Two-Headed Nuke Zombie
Carved poplar, painted in oil, feet & hands dipped in rubber.

Sean Samoheyl is an artist here in the C'ville area. I've seen his great figures around but just met him last week. Here's another one:

Four Eyes, Red-dipped.
Carved poplar, painted enamel house paint, dipped in rubber.

These are both from his Monster Dolls Group. He did a workshop for Second Street Gallery with kids and the results were in the back room when I was hanging my show. I'll admit to playing with them late at night... Very cool with movable part sometimes.


clay and salad tongs

Joseph Barbaccia is in the above OH HO 05 show and in the Winter Art Exhibition at Gallery Neptune in Bethesda MD. He also has a studio-webcam here (very cool idea).


Alexandra Silverthorne is into a million things right now. She writes:
*I donated a photograph to the Art Helps Auction to benefit Food & Friends. I donated last year as well and went to the reception- It’s definitely an event you don’t want to miss. Check it all out on Wednesday, December 7th from 5-10 pm (cocktails and hors d’oeuvres will be served & admission is free). The reception is held at JAM Communications (1638 R Street, NW WDC). For more info, www.arthelps.org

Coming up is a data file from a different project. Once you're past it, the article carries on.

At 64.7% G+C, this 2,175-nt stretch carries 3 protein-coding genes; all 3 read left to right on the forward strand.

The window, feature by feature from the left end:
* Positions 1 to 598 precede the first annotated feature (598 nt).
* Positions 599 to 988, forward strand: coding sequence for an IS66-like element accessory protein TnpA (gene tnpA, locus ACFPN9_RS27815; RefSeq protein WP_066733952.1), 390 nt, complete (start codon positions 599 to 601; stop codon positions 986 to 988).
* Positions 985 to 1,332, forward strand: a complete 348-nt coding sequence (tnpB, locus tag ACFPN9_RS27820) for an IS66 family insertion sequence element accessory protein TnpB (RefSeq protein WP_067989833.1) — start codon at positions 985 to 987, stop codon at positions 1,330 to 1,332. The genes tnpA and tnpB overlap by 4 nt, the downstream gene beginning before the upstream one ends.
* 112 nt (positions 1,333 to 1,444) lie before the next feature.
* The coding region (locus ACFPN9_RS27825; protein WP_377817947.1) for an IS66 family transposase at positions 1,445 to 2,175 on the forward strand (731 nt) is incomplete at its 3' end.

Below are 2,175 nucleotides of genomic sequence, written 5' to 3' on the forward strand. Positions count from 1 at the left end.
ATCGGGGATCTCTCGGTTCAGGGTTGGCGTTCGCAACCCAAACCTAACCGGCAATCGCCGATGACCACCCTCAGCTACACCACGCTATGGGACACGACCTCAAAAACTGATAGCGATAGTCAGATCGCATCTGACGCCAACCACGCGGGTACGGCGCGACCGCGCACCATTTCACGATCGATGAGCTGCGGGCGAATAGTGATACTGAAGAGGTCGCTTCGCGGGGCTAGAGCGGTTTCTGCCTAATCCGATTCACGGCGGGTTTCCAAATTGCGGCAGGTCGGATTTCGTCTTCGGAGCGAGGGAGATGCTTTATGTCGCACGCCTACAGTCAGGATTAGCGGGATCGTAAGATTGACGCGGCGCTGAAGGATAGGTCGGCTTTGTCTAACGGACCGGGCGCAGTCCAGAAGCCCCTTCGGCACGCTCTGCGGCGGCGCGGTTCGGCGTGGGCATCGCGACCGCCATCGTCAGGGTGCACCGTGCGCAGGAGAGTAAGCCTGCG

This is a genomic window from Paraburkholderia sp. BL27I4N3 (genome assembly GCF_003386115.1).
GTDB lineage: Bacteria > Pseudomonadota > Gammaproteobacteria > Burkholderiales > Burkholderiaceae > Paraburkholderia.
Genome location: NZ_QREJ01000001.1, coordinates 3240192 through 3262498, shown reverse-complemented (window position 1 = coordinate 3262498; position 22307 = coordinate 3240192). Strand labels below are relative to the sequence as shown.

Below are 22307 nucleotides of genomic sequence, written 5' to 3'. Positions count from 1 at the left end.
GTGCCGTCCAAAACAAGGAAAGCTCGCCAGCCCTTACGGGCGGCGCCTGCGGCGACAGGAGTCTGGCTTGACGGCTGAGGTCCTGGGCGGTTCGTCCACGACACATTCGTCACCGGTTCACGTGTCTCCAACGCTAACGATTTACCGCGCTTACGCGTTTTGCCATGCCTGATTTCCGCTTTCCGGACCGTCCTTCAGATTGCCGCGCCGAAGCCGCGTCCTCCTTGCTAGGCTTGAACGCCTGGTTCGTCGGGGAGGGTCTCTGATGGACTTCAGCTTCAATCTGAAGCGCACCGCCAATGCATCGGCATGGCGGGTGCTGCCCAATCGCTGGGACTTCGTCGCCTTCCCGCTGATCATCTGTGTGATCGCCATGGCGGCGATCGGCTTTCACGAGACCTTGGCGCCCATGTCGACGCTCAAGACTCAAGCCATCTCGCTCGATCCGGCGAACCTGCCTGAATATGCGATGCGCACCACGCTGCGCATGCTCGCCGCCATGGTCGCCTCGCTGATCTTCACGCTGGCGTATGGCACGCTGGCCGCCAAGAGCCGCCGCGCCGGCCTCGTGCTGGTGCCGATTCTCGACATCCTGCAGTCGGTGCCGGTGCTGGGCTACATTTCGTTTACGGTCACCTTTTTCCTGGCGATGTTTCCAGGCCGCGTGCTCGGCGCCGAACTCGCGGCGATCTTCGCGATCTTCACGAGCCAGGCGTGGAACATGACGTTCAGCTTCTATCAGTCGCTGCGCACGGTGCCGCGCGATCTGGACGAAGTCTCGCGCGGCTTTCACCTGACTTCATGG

*Photographs from the WDC: 8 x 10 series will be up from December 2nd through December 31st at the Center for The Arts at St. Mark’s School in Southborough, MA. This is the second part of my solo show, as currently, photographs from Hiroshima are hanging there. For more on the WDC series, check out the review on Thinking About Art

*The Hiroshima photographs move to the Gallery @ Porter Exchange at Lesley University for a solo show titled From Hiroshima. The show will hang from December 3rd – January 22nd and Lesley is located at 1815 Mass. Ave in Cambridge, MA. A portion of the proceeds from the exhibit will be donated to the American Friends Service Committee. For more info on AFSC, www.afsc.org